Frozen To Death? Detection Of Comet Hale-Bopp At 30.7 AU (Research Note)

dc.contributor.utaustinauthorSzabo, G. M.en_US
dc.creatorSzabo, G. M.en_US
dc.creatorSarneczky, K.en_US
dc.creatorKiss, L. L.en_US
dc.date.accessioned2016-04-22T19:43:25Z
dc.date.available2016-04-22T19:43:25Z
dc.date.issued2011-07en
dc.description.abstractContext. Comet Hale-Bopp 9C/1995 O1) has been the most interesting comet ever encountered by modern astronomy, which continued to display significant activity at a solar distance of 25.7 AU. It is unclear when and how this activity will finally cease. Aims. We present new observations with the ESO 2.2 m telescope at La Silla to monitor the activity of Hale-Bopp at 30.7 AU solar distance. Methods. On 2010-12-04, 26 CCD images were taken with 180 s exposure times for photometry and morphology. Results. The comet was detected in R and had a total brightness of 23(m).3 +/- 0(m).2, which corresponds to an absolute brightness of R(1, 1, 0) = 8(m).3. The profile of the coma was star-like at a seeing of 1 ''.9, without any evidence of a coma or tail extending farther than 2 ''.5 (= 55 000 km in projection) and exceeding 26.5 mag/arcs(2) surface brightness. The measured total brightness corresponds to a relative total reflecting surface, a(R)C, of 485 km(2), nine times less than three years before. The calculated a(R)C value would imply a nucleus with 60-65 km radius assuming 4% albedo. This size estimate contradicts significantly the previous results scattering around 35 km. Conclusions. We propose that the comet may still be in a low level of activity, despite the lack of a prominent coma. Alternatively, if the nucleus is already dormant, the albedo should be as high as 13%, assuming a radius of 35 km. With this observation, Hale-Bopp has become the most distant comet ever observed, far beyond the orbit of Neptune.en_US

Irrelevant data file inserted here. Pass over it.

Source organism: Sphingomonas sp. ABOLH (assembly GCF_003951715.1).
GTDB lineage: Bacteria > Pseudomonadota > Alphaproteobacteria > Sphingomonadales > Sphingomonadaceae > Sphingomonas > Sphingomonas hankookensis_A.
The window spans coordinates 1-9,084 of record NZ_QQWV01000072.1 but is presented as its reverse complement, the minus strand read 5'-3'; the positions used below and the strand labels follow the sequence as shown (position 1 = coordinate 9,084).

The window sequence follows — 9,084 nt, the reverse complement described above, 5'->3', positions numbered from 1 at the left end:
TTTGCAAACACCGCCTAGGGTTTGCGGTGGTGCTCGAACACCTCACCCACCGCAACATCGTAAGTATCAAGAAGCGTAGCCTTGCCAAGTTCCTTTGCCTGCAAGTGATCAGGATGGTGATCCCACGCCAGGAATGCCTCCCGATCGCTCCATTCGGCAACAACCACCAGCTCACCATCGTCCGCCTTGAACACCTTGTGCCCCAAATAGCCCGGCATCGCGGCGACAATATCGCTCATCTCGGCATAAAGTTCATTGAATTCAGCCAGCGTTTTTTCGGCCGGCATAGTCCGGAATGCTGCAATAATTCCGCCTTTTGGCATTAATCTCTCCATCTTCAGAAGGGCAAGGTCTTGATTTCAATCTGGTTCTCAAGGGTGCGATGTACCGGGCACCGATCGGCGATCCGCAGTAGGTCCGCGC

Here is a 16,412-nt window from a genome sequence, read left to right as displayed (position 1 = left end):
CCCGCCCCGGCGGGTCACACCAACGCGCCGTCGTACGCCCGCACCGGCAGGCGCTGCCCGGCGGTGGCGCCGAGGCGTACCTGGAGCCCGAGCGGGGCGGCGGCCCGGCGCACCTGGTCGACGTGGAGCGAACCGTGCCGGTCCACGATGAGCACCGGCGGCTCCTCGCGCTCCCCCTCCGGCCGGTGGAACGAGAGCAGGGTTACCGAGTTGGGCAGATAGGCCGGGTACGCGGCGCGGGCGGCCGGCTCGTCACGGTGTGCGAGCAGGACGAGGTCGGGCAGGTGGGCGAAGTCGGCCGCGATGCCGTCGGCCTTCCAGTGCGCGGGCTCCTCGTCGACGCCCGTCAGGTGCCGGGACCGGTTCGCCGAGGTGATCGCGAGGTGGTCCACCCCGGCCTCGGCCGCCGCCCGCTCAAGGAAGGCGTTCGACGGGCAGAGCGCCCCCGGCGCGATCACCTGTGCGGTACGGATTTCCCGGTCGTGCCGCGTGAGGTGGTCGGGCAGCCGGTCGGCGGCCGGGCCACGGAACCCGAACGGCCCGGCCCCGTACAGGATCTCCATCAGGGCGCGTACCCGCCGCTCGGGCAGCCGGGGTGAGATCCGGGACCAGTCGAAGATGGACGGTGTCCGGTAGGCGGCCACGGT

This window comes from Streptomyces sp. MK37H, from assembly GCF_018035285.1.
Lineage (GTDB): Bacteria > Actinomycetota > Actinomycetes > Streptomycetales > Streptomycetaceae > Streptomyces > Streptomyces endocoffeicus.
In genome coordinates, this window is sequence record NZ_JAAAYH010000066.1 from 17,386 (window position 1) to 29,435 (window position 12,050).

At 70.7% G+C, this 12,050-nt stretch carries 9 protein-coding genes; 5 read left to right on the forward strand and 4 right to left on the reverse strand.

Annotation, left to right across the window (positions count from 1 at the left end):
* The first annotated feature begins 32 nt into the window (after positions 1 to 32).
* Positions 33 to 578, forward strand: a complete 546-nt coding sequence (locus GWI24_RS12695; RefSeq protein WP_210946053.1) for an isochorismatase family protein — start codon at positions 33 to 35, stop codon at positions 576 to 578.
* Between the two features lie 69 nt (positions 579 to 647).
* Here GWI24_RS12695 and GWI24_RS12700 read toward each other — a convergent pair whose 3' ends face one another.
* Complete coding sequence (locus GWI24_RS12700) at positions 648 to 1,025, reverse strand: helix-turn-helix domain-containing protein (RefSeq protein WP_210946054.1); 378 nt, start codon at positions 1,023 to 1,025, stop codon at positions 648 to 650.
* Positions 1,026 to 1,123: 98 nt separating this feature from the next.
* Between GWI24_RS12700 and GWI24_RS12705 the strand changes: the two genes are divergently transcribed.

dc.description.departmentAstronomyen_US
dc.description.sponsorshipHungarian OTKA K76816, K83790, MB08C 81013en_US
dc.description.sponsorshipHungarian Academy of Sciencesen_US
dc.description.sponsorshipEotvos Fellowship of the Hungarian Stateen_US
dc.identifierdoi:10.15781/T2K795
dc.identifier.citationSzabó, Gy M., K. Sárneczky, and L. L. Kiss. >Frozen to death? Detection of comet Hale-Bopp at 30.7 AU.> Astronomy & Astrophysics, Vol. 531 (Jul., 2011): A11.en_US
dc.identifier.doi10.1051/0004-6361/201116793en_US
dc.identifier.issn0004-6361en_US
dc.identifier.urihttp://hdl.handle.net/2152/34288
dc.language.isoEnglishen_US
dc.relation.ispartofserialAstronomy & Astrophysicsen_US
dc.rightsAdministrative deposit of works to Texas ScholarWorks: This works author(s) is or was a University faculty member, student or staff member; this article is already available through open access or the publisher allows a PDF version of the article to be freely posted online. The library makes the deposit as a matter of fair use (for scholarly, educational, and research purposes), and to preserve the work and further secure public access to the works of the University.en_US
dc.subjectcomets: individual: hale-boppen_US
dc.subjecttechniques: photometricen_US
dc.subjectdistant cometsen_US
dc.subjectphotometric-observationsen_US
dc.subjectccd photometryen_US
dc.subjectperiod cometsen_US
dc.subjectnucleusen_US
dc.subjectobjectsen_US
dc.subjectsizeen_US
dc.subjecthsten_US
dc.subjectastronomy & astrophysicsen_US
dc.titleFrozen To Death? Detection Of Comet Hale-Bopp At 30.7 AU (Research Note)en_US
dc.typeArticleen_US

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